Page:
Product-led growth is one of the most commonly discussed topics in the startup world as the market cap of public companies utilizing the growth tactic skyrocketed in recent years.
It’s no different in the cybersecurity space. Why? To find out, I analyzed more than 800 products from over 600 vendors using information from open sources, including Google, Gartner, CB Insights and startup/vendor lists from different sources.
The focus was on security products, not service providers, except companies that have “productized” their services, i.e., offered them as a product package, transparently priced per user, with the ability to sign up online, etc.
Of the 824 products reviewed, 151 can be described as product led.
The below map summarizes the state of product-led growth in the cybersecurity industry.
The categories are intentionally broad; the explanation of what was included in each category is provided below. Some companies have product offerings that fall under multiple categories; I have attempted to reflect these on the map as well.
Companies featured here are at the various levels of PLG maturity: While some have pursued the product-led growth strategy since inception, others have pivoted or are still in the process of making a pivot from being sales-led into PLG.
Companies that do not embrace ideas of openness and transparency will be pushed away from the market.
Trends defining PLG adoption
What’s pushing cybersecurity companies to adopt product-led growth? I observed several PLG-related trends in the cybersecurity space while preparing this market map.
Traditional sales channels have become inaccessible for startups
Chief information security officers (CISOs), leadership teams and midlevel managers have been bombarded with marketing and sales pitches by security vendors. Selling to the highest echelons of security leadership requires a large network, introductions and a large budget for invite-only events, dinners and other entertainment.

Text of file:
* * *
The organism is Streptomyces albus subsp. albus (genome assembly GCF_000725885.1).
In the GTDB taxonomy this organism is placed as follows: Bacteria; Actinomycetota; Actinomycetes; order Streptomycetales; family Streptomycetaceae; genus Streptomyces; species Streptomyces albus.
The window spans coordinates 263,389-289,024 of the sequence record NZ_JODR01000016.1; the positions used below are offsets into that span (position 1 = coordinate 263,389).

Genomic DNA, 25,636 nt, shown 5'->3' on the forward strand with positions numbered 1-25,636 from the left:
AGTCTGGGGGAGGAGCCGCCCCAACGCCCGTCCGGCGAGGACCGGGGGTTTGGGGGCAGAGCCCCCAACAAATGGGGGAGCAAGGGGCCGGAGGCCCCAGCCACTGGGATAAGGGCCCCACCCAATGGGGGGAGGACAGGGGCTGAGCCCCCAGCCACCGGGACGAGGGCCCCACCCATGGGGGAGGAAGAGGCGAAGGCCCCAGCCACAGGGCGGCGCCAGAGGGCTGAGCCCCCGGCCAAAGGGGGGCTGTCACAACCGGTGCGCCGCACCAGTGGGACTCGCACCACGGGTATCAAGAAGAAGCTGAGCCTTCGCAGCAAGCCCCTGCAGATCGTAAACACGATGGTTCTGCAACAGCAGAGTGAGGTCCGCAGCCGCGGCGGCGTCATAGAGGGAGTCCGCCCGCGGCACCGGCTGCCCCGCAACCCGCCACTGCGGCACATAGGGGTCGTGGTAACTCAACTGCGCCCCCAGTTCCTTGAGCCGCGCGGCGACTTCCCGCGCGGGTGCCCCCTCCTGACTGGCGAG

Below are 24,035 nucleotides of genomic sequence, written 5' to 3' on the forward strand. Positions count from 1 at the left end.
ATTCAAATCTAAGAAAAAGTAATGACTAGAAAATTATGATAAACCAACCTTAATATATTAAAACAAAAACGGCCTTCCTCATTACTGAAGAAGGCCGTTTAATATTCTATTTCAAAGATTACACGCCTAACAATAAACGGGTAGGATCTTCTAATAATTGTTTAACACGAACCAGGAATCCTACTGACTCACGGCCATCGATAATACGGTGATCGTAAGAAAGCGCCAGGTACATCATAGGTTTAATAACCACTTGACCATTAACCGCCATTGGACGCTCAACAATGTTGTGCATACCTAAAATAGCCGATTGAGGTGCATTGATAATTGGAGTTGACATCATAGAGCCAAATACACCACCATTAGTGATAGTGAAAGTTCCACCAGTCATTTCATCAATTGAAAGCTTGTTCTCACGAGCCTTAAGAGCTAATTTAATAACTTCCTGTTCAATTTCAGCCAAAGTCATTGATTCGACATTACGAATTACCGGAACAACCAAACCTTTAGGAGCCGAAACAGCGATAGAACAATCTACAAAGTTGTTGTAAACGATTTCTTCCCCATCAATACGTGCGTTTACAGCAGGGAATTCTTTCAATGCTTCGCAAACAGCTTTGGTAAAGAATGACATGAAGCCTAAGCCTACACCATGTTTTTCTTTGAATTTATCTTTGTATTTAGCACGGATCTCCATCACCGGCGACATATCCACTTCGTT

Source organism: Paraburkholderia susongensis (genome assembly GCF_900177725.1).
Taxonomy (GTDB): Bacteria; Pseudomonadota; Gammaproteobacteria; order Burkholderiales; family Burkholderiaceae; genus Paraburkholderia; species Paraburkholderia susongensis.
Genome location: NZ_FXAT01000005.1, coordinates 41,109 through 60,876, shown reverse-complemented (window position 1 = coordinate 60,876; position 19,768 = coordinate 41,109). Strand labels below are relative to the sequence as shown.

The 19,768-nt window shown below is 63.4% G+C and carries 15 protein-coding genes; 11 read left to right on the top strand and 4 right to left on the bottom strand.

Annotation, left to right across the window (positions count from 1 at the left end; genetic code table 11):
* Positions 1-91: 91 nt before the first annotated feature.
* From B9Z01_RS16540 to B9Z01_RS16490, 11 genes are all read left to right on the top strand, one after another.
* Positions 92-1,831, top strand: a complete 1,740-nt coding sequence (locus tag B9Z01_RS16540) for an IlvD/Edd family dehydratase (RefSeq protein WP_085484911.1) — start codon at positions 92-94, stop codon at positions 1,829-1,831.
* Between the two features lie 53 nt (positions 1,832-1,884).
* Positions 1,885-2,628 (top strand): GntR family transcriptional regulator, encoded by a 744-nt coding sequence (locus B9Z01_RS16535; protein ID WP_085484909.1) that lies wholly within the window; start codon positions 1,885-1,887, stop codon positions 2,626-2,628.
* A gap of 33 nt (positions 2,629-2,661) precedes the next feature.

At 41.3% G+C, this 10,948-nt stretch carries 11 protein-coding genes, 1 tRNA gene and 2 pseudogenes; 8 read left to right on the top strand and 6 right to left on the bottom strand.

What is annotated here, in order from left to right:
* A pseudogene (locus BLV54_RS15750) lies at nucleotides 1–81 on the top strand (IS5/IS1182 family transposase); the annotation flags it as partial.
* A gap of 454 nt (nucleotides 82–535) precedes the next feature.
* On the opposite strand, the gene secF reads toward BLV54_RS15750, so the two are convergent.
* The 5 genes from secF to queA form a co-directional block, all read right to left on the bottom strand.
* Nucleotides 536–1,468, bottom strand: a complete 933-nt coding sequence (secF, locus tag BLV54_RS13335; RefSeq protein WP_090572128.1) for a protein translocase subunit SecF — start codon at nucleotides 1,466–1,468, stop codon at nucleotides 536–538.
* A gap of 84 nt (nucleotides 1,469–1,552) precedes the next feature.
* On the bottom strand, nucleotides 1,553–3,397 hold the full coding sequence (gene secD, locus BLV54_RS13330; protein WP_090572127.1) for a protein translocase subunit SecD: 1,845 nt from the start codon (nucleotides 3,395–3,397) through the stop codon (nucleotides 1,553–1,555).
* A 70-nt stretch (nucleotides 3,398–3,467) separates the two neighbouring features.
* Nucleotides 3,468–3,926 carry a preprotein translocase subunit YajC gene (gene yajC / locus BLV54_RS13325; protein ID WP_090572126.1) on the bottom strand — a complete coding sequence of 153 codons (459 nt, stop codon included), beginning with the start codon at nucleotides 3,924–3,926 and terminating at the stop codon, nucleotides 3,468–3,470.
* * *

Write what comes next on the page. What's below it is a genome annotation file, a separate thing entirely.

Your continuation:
These top-down product pitches are not just expensive — they’re ineffective. Hundreds and thousands of vendors attempting to showcase security tools and solutions to security leaders can lead to “vendor overload.”
Security startups have constrained resources and cannot afford to “wine and dine” CISOs, and they don’t have the brand recognition to cut through the noise of vendor overload. With that, entrepreneurs are forced to look for new ways to acquire customers that would allow them to build businesses with reasonable unit economics and the ability to grow. PLG enables companies to lower the customer acquisition cost, bringing the total cost of revenue as close to zero as possible, enabling a hockey stick growth.
Value is a factor defining whether a certain segment can be product led
Not all product categories in cybersecurity have an equal chance to benefit from the unit economics and growth potential PLG enables.
The factors that ultimately define whether a certain segment can be product led are how tangible the product value is and how long it takes for a user to fully realize the value a product in question brings (“time to value”).
First, the product value needs to be well defined and easy to understand. In other words, a person using the product should be able to easily see the difference between “before” and “after.”
Developer-focused products and tools for technical security professionals have a clear edge here as they solve very specific problems their users’ experience, unlike segments like endpoint detection and response (EDR) that sell “security” in a broad sense. Being able to see the product value is not enough; the speed matters just as much. For example, if it takes months to see that the product has prevented ransomware, it’s unlikely people will upgrade to the paid version after 30 days.
One way to communicate the value of the product is to visualize the metrics describing it best. For example, an antivirus could send a daily notification about the number of viruses removed, while a compliance management tool can offer a dashboard with the number of compliance violations detected during the week.